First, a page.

Liminal; The Hourglass

Precisely as the most
memorable exchanges so
often occur at the brink
of departure, host and guest
both in the foyer, near the open door,
rocking from foot to foot, the rising roar
of the party still in full
swing behind the host,
who says or tries to say
goodbye to the departing
guest, who (wait! not yet!)
remembers one last thing she meant to say,
or possibly
the pair of them both find themselves transfixed
by a shared uninvited memory
of someone who has not
been, who will not be
at this party
or any party ever again,
just that exchange at the threshold,
not an intentional permanent farewell,
only a provisional goodbye
(happy New Year!) until we meet again,
although they know
though they do not say so
that this may be the last
meeting for host or guest
or any of us—
that liminality.
The Hourglass
The sand in this hourglass doesn’t run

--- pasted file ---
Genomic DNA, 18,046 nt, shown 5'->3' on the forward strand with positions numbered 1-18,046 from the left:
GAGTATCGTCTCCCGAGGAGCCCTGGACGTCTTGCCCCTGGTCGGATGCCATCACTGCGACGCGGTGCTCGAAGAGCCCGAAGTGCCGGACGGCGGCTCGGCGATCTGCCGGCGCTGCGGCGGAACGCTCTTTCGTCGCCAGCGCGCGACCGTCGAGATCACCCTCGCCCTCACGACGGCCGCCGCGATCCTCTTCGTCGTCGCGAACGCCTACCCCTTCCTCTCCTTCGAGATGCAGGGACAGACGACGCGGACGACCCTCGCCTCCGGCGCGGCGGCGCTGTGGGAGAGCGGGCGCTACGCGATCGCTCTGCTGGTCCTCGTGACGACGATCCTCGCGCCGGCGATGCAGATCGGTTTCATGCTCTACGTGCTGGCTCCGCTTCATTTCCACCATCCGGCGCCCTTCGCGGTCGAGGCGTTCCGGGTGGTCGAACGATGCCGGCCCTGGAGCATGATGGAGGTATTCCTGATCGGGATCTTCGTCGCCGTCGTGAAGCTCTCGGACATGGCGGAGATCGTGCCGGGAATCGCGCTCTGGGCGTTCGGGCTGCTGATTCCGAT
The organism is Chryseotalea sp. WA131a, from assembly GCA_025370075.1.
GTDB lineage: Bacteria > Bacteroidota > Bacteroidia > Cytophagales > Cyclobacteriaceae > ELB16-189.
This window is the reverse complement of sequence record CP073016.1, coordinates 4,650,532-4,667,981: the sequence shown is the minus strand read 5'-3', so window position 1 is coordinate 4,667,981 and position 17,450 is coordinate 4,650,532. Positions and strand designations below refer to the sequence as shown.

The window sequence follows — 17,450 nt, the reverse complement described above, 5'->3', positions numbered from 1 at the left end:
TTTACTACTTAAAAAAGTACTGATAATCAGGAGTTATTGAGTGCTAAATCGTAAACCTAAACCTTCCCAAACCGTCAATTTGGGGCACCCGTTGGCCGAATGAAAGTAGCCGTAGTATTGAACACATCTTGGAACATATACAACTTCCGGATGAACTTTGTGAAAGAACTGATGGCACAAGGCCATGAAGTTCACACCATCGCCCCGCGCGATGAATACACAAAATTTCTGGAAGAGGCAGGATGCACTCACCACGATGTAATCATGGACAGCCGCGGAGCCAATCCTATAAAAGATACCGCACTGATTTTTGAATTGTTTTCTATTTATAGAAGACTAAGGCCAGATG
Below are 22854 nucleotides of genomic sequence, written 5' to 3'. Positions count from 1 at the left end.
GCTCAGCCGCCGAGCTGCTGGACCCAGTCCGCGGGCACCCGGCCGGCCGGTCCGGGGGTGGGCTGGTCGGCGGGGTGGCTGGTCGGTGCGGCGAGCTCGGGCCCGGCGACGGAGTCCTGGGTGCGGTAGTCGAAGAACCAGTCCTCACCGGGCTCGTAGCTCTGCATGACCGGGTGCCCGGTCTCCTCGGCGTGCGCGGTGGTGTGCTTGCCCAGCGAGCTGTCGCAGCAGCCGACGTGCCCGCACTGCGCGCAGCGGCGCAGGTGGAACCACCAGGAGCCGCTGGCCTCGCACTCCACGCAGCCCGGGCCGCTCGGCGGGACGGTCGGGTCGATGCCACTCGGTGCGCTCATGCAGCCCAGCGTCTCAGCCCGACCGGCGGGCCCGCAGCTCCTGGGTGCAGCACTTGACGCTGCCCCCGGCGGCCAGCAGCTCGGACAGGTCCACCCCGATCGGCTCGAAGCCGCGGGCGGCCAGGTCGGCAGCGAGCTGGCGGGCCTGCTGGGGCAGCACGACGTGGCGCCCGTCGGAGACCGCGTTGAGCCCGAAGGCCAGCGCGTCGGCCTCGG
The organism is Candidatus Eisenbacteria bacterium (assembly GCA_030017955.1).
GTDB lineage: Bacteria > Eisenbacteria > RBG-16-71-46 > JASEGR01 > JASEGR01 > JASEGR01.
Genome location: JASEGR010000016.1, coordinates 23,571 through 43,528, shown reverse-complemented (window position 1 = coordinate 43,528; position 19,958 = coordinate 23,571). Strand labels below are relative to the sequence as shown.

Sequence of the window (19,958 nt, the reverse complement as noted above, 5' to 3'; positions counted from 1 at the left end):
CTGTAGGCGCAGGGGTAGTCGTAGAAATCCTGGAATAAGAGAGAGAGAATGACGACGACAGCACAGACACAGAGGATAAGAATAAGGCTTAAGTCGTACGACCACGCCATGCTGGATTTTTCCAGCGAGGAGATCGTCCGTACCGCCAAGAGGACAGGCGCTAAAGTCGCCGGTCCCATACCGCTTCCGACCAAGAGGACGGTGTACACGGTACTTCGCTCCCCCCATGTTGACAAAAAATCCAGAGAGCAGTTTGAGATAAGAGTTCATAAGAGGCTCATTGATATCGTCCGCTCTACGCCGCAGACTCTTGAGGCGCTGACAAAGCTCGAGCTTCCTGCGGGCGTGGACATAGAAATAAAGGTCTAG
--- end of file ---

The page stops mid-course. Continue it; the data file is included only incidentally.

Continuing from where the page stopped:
but trickles; spurts; stops; starts again.

What does this weird staccato mean?
Is it a flaw in the design?

Shouldn’t the sand drop grain by grain
until no particles remain?

Not really. Time moves oddly too—
no rhythmic sift, no steady flow,

uneven yet in constant motion,
stretches of stasis an illusion,

streaming only to taper off,
herky-jerky as lived life.

When the last speck has fallen through
the hourglass, we know what to do:

reverse. Repeat. Ignore the flaw,
hoping the sand will obey the law

of gravity and providence.
But people lack a second chance.

So long as we are blood and flesh,
we can’t turn over and start afresh.

Only when we are fine-ground bone
can we pour through the glass again.